Now it seems a common concept that Chinese is especially difficult but if you go back a little in history it was not so clear cut, in fact learning fluency in spoken Chinese did not seem to be such a big deal assuming that you had access to native speakers of course, Take Giles, Herbert Allen, 1845-1935 for example you can read a transcription of an introductory lecture to Chinese he gave.

Giles does not seem think that colloquial (spoken) Chinese is particularly hard:

Colloquial Chinese is a comparatively easy matter. It is, in fact, more easily acquired in the early stages than colloquial French or German. A student will begin to speak from the very first, for the simple reason that there is no other way. There are no Declensions or Conjugations to be learned, and consequently no Paradigms or Irregular Verbs.

In a day or two the student should be able to say a few simple things. After three months he should be able to deal with his ordinary requirements; and after six months he should be able to chatter away more or less accurately on a variety of interesting subjects. A great deal depends upon the method by which he is taught.

Giles does think that the written language is very hard but bear in mind that at that time written Chinese would be much further removed from the spoken form than today. If Giles is correct then why would I find so many people on forums who are still of the opinion you must learn the written alongside the spoken form right from the start.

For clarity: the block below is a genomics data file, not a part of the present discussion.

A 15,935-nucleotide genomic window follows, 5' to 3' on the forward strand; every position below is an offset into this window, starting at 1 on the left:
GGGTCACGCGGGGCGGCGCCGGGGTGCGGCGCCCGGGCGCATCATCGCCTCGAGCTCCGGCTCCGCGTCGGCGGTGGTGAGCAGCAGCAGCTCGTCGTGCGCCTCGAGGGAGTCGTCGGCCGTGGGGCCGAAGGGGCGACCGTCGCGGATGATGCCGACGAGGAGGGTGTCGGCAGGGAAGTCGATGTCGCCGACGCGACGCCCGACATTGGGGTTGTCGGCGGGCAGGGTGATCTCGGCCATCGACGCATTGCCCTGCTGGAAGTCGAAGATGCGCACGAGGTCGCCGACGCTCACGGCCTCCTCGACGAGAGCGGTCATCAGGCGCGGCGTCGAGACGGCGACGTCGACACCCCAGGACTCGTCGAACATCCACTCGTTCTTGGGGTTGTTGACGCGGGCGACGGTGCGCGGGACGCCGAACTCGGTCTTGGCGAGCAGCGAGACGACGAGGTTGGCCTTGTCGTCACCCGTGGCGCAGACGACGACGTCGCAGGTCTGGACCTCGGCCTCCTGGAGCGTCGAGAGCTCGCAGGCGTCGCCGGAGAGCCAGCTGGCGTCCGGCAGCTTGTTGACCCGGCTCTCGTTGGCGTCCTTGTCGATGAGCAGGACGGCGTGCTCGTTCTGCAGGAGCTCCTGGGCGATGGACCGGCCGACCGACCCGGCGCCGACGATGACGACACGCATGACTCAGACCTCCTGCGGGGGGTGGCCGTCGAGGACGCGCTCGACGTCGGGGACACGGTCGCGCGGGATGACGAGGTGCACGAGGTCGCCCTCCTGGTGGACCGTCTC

Writing has become connected with the concept of education, to the extent that to some it would seem un-educated not to learn to read the target language, one put down I received was "I don't want to be illiterate like you seem to". But if we assume that the thing that makes Chinese particularly hard is the written form then why not delay that until you have gained some spoken ability (I learn reading now).

Steve introduces the education element:

Somewhere along the line governments decided that everyone should go to school and read text books. Soon people thought that learning only took place in classrooms.

Gradually our view of language learning changed. School teachers, text book publishers, and linguistics theorists took over.

Ironically Giles actually wrote a book entitled Chinese without a teacher, being a collection of easy and useful sentences in the Mandarin dialect, with a vocabulary, you can read it online. This book is mostly a collection of phrases, not much help in isolation I guess Giles seems to have written it for those in China who needed an intro to get started, I am pretty sure that Giles himself would freely admit that it was poor a substitute for being in China and getting stuck in. The point is that at that time there was no alternative for those not in China so for a little while (relatively speaking) textbooks would have evolved and improved somewhat, would have been presented by teachers in classrooms etc. Now we are at the point however where recent (and not so recent) advances in technology provide a much, much better solution, lots of people don't appear to have noticed (maybe they have a vested interest in not noticing?).

People have been learning languages by listening for thousands of years, when that is an option (which it wouldn't have been for most that read Giles's book) I would suggest that it should be the main option.